As you know, I make ice in an insulated cooler in the process known as directional freezing first demonstrated here on Alcademics in 2009.
Lately I've been playing with an ice sphere press to make super nice looking ice balls.
But the problem is that the ice spheres are about 2.7 inches in diameter and there is no 3-inch ice cube tray that I know of. In order to make roughly 3-inch cubes, I make a whole cooler full of clear ice and then cut it up to the size that will fit in the ice ball press. Cutting up a slab of clear ice into these shapes isn't that much of a hassle, but still I am lazy and want to find a better way.
So I decided to hang dividers in my cooler that would make the ice easily break into sections. This is a work in progress. I first tried one thick plexiglass divider that didn't fit across flat. It was really hard to get the ice out of the cooler afterward, and I figured out that it works best when you can see all the edges of the plastic. But anyway it worked.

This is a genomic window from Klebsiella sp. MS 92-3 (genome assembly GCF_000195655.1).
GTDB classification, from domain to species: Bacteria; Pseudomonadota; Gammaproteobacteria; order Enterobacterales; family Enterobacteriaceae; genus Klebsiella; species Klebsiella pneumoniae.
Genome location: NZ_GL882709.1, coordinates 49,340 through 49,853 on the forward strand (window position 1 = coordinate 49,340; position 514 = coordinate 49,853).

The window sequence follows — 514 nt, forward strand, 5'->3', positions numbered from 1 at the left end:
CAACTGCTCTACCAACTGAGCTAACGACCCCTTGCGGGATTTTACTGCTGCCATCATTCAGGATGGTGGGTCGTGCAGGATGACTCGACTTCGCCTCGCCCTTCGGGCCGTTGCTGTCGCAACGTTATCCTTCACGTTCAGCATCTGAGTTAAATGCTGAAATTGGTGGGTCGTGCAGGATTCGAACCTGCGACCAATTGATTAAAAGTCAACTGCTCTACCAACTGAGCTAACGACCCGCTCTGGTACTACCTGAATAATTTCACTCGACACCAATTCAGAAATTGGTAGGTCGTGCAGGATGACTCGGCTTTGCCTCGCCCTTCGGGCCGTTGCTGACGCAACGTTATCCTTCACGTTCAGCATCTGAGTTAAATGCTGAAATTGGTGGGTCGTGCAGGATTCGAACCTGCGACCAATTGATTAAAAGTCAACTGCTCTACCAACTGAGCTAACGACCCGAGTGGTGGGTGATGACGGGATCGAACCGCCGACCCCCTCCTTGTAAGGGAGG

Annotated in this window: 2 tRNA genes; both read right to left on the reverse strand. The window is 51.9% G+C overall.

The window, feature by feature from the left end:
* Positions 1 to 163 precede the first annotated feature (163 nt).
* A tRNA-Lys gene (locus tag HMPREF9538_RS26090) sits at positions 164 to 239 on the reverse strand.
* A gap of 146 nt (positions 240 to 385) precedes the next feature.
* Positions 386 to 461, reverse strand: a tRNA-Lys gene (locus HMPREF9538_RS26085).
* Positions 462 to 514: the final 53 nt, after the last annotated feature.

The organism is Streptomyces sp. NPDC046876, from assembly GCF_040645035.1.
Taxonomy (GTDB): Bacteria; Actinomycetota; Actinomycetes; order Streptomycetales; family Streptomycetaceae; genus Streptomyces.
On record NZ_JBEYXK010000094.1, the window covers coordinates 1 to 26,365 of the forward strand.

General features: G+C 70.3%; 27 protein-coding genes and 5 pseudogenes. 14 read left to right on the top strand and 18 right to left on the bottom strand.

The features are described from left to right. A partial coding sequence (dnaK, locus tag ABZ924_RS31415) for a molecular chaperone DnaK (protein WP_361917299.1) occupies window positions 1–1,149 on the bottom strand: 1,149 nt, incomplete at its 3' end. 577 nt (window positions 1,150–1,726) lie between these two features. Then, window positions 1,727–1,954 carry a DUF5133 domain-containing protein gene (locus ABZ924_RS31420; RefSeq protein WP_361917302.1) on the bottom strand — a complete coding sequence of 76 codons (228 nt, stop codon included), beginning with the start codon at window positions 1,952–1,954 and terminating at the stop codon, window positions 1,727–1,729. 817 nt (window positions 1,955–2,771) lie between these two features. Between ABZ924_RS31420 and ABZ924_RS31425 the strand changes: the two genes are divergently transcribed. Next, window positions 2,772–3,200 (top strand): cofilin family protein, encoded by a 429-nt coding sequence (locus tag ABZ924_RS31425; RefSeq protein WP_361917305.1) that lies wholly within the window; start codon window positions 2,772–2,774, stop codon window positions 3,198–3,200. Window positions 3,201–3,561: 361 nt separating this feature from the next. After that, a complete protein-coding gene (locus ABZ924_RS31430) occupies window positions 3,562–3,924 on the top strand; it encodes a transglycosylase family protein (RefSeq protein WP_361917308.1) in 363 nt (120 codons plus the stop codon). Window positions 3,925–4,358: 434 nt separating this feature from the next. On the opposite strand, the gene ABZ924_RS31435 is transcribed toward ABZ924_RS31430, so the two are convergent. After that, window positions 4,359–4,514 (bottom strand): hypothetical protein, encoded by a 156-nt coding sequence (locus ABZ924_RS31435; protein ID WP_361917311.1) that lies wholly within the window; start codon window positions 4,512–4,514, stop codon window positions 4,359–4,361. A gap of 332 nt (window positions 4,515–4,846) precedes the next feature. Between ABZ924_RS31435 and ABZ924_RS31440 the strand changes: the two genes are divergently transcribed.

Next I experimented with a thick plastic sheet I purchased from Tap Plastics, and then cut to size. It works best when the plastic is straight across the cooler, rather than curved.
Then I realized the defrosting plate that I use to smooth the edges of ice actually fits flat across the width of the cooler. It actually slides right into the grooves in the cooler. Unfortunately, this defrost plate is no longer offered online, so I've been experimenting with others. I'll let you know if I find another one that fits perfectly.
In any case, the metal plate slides out of the ice easier than plastic does. I also learned that it's far easier to separate the block from the dividers if I don't let the block freeze for more than two days, which gives me about 3 inches of ice in the cooler.
Not that I have three sections of ice instead of one block, I can cut each slab in half to get roughly 3-inch cubes just like I wanted. It's a start!
Anyway, I'll keep you posted on the progress of this project.